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Making sense of the 'silly season'

In the ongoing pre-primary, presidential hopefuls will do almost anything to stand out. It won't make much difference to voters on Nov. 8, 2016. 

Larry Downing/Reuters/File
People rallied on election night in Chicago in November 2012.

Cue Aaron Copland’s “Fanfare for the Common Man.” Overlay a kindly but authoritative voice (David McCullough’s, for instance). Tell us that the quadrennial pageant of American electoral politics, the moment of We the People, is at hand. Consider the issues, personalities, and strategies. This is the grand stage, the arena, as Richard Nixon called it. Politics, especially American presidential politics – which over the next 15 months will consume more and more public attention beginning roughly now – is serious, even sacred business.

But also ... hey, it’s politics, which means politicians, their minions, their supporters, and the nattering nabobs will be generating a stream of political news derived from photo ops, talking points, red-meat rhetoric, gaffes, fog, and sometimes some very serious policy positions. Late-night comics have it easy from now until Nov. 8, 2016.

This moment – the late summer, fall, and early winter before the Feb. 1 Iowa caucus – is known as “the invisible primary,” “the money primary,” “the beauty contest,” or just “the silly season.” It is when political figures of bigger or lesser status (16 Republicans, five Democrats, many more independents, gadflies, and wannabes) throw their hats into the ring. They are hoping to “make an impact,” “change the conversation,” “speak to the heartland,” and “stand tall for America.” They give speeches calculated to thrill supporters. They publicly stake out positions they may or may not stick to if elected. They coo chi coo babies, glad-hand local grandees, admire the Iowa State Fair’s butter cow, and eat hot dogs, cheese-steaks, pancakes, funnel cakes, corn dogs, corn chowder, and, well, just a whole lot of corn.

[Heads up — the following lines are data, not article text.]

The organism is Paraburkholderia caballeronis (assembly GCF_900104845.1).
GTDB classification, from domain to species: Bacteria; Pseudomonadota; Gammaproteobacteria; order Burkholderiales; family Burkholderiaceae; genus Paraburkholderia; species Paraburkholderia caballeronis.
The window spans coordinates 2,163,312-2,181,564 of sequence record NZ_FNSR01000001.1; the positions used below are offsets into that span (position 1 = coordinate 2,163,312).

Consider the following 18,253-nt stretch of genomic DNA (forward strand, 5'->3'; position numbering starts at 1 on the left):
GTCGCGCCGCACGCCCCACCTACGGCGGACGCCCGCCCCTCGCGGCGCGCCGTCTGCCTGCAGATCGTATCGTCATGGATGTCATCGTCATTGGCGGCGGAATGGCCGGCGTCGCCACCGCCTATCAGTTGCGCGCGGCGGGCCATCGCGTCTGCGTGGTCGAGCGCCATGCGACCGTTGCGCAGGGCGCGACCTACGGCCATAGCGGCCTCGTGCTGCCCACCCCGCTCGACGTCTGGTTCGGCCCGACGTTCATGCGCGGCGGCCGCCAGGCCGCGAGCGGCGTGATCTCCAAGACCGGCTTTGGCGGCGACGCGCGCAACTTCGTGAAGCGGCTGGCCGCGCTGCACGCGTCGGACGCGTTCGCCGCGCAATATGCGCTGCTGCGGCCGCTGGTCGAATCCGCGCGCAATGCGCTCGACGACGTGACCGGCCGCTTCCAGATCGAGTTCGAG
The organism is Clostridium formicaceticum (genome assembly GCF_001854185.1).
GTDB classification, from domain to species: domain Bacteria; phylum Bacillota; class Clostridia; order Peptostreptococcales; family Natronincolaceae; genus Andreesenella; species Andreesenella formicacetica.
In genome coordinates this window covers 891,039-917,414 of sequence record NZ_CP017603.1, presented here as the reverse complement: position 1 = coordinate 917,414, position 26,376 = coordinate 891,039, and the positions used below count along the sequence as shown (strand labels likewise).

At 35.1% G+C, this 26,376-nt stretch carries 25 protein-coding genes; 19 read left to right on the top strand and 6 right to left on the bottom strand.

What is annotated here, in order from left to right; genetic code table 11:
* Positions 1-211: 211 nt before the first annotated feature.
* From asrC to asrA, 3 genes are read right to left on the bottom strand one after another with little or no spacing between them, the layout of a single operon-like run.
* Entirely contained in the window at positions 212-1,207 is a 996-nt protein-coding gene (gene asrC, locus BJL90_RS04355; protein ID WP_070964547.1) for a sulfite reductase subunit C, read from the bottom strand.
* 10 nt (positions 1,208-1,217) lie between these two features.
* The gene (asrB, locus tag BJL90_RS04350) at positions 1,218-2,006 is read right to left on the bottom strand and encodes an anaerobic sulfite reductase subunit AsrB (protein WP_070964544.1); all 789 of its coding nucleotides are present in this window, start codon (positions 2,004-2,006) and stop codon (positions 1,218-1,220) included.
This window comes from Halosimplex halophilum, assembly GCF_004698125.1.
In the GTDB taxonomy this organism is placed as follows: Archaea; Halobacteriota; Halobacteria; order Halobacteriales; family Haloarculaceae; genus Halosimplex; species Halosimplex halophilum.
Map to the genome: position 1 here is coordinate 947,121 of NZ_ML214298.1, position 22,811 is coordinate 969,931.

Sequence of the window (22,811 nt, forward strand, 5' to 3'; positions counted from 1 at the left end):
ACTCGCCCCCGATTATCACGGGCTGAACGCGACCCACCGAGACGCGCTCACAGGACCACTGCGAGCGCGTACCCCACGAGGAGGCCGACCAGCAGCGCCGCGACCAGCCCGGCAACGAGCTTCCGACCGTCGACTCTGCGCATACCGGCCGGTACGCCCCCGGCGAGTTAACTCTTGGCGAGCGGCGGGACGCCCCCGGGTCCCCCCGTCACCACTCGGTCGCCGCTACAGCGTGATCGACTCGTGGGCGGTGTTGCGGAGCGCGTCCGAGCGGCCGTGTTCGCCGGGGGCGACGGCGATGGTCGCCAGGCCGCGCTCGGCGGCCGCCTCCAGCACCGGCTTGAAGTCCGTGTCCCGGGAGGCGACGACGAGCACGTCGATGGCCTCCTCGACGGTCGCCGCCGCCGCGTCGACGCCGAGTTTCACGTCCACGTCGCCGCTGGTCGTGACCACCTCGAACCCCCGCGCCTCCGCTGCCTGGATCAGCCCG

In a Monitor cover story (click here), Peter Grier sets up the coming US presidential election. When he was a preteen, Peter accompanied his dad to Washington on a business trip and they happened to hear Spiro Agnew give a blistering speech at the National Press Club. That was his introduction to national politics. Peter has reported from Washington since 1980, not always wearing the political reporter’s hat, but his years in the city that never stops spinning have given him hard-earned perspective.

When you finish Peter’s analysis of the upcoming presidential race, you’ll know this: All the political chatter, excitement, outrage, and gotchas barely move the political needle. Enormous pools of money are raised and spent. Talking heads talk. But the vast majority of voters are unswayed. The only real swing voters, Peter notes, are the handful who aren’t paying attention.

Politics is serious and fun, sacred and profane. Governance happens on a whole different level. The People are actually pretty steady in what they believe and how they want to be governed. Debate will rage, the political circus will raise its tents and strike them, breathless analysis will ensue – and the machine of democracy will run as it was designed to run: imperfectly but continually trying to form a more perfect union and generally succeeding in securing the blessings of liberty to ourselves and our posterity.

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